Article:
Chuck Prophet: Night Surfer (Yep Roc)
CD/ LP / Download
The thirteenth solo album from Chuck Prophet, Night Surfer, hits a startling career high. A set of addictively hook-laden songs primed for his legendary live shows. Steve Swift is a willing convert.
My caffeine levels are low, I don’t drink alcohol or eat red meat and my middle name is ‘sensible’. So trust me when I say in all seriousness that Chuck Prophet (other than Strummer and Springsteen) is the best guitar front man I’ve seen. Add in Buddy Holly and Roy Loney and you get an idea of how his live shows coalesce around a personality and an electric guitar that leaves his disciples dumbfounded that he remains so under the radar. With Dan Stuart in Green On Red, he was as responsible as anyone for laying the mid-80s foundations of what we now know as modern Americana.
I first saw him in 2009 at the bedraggled New Roscoe in Leeds, when the ancient pewter tankards shook above the bar and he played for over two hours as though his life depended on it. Legendary local promoter John Keenan was on the door, passionately persuading passers by to give it a go. As well as the amazing masterclass in guitar virtuosity, I was immediately converted by a show shot through with humour and self-deprecation. I’ve seen him half a dozen times since and what you see is what you get, the new songs fitting snugly against the old and his choice of covers is always spot on (Shake Some Action, For You, Dollar Bill Blues, Sorrow) but most of all, boy can he play [the] guitar.
Prophet’s prolific gigging is matched by his recorded output and Night Surfer is his thirteenth solo album. Across twelve tracks, the album achieves a remarkable consistency, with hooks, choruses and layered guitars constructed for the radio and the soft-top car and which unashamedly take aim at the brain’s aurally addicted synapses.
Whereas his previous LP – 2012’s Temple Beautiful – acted as a musical rough guide to his home city of San Francisco, Night Surfer seems to take inspiration from random underdog characters. He seems like a songwriter who walks out of his front door with nothing more than an open mind, ready to take inspiration from whatever he sees. Nothing startling about that, of course, except he has the knack of setting these stories to moreish melodies that defy resistance.
He’s a keen historian, channelling his life experiences into a contemporary wisdom neither mawkish or lecturing. Prophet is a singularly personal writer, aware of his lineage in the roots of modern American music and whose grasp of the pop, punk, country and rock’n’roll influences that brought him to this place means that he’s comfortably able to straddle the old and the new.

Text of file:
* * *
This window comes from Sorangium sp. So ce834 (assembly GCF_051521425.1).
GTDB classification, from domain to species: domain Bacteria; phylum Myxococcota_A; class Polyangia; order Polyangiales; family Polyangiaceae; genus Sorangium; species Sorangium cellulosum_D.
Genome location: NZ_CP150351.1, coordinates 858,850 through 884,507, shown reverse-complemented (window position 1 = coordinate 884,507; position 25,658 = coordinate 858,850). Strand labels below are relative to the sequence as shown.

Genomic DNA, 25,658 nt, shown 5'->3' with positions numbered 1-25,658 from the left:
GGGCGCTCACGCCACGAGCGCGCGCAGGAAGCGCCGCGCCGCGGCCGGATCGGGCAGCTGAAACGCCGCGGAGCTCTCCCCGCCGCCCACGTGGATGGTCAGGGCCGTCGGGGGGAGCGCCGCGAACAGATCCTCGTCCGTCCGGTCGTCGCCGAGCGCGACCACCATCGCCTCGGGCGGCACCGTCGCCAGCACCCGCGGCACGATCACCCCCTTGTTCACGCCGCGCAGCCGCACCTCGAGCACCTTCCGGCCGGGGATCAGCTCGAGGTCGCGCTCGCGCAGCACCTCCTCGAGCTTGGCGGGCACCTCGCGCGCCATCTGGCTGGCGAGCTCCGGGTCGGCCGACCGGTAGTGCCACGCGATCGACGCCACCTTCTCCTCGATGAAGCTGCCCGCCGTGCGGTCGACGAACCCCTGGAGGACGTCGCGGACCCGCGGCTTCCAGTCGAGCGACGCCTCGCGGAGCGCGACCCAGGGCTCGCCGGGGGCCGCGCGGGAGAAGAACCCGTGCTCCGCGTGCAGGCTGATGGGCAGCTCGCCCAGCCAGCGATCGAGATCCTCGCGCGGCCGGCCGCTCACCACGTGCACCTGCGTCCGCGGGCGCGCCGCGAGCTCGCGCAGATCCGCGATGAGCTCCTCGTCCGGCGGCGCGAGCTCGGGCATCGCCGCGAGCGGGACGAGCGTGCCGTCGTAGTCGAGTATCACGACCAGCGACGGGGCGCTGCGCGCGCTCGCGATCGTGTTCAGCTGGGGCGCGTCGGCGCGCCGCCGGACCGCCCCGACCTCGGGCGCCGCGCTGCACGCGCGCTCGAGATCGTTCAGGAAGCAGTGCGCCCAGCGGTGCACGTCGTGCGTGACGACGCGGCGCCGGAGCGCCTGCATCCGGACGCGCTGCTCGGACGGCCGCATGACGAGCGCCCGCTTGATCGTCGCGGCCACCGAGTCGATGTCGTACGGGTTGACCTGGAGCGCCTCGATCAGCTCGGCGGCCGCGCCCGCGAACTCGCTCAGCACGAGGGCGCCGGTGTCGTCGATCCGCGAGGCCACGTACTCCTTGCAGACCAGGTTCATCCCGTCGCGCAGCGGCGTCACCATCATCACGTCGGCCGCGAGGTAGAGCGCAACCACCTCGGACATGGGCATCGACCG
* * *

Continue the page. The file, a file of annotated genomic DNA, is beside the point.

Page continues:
Chuck’s lived a bit, and he’s keen to make good the past as best he can. They Don’t Know About Me And You reflects on paternal and maternal memories, but the nostalgia is turned into a positive acceptance of the here and now, good and bad.
Laughing On The Inside tells us how “The river of life/ Changes course every morning”. These vaguely spiritual thoughts are further elevated by call and response vocals and swelling strings that leave us in no doubt how damn good he feels to be alive.
Wish Me Luck and Lonely Desolation are power pop vignettes that pack the kind of killer lyrics that Prophet’s hero Alex Chilton would undoubtedly endorse, the latter benefiting from subtle and imaginative orchestration that’s nailed down by a subterranean riff that adds ballast to an unashamedly commercial melody.
Wish Me Luck (“My life is an experiment/ That doesn’t prove a thing”) is built for his live shows, a lush cascade of guitars and strings with a confessional, tongue-in-cheek chorus that will have his audiences yelling the lyrics back at him. (I think it ends on the same note as Blondie’s ‘…Presence, Dear’ but without the distinctive final acoustic strum).
Guilty as a senator/ Guilty as a judge/ Sorry I couldn’t be/ The man I never was” (Guilty As A Saint) is as near as we get to one dimensional regret, an emotion that Prophet’s bloodhound voice wrings every last nuance out of. It’s song writing devoid of ego and the confessional is powerful.
The arc of the album means that cherry picking tracks is counter productive. Night Surfer picks up its pace towards the middle and then swaggers out with the cataclysmic glam rock beat of Love Is The Only Thing, which MUST have been considered as the title track. The song ends in a squall of strings, a dimension which has clearly energised Prophet to build songs of subtlety and quiet power.
Peter Buck’s guitar emerges with repeated listens, the Paisley 12-string jangle adding a depth and a dimension to the luxurious production. That the paths of REM and Green On Red must have regularly crossed down the years neatly squares a circle.
The drums pound (this is a great drumming album) and despite the avalanche of guitars the songs are allowed to breathe. I can hear them in acoustic arrangements already, and Prophet has recently toured with a full string ensemble.
So Chuck Prophet and the Mission Express live? I can’t wait to hear these songs in the flesh. I’ll be with him at least twice in October and they are guaranteed to be the gigs of the year. If you can get down (dates are on his web link below) then arrive early to see Jonah Tolchin, a real star in the making, open his UK and some of the European shows.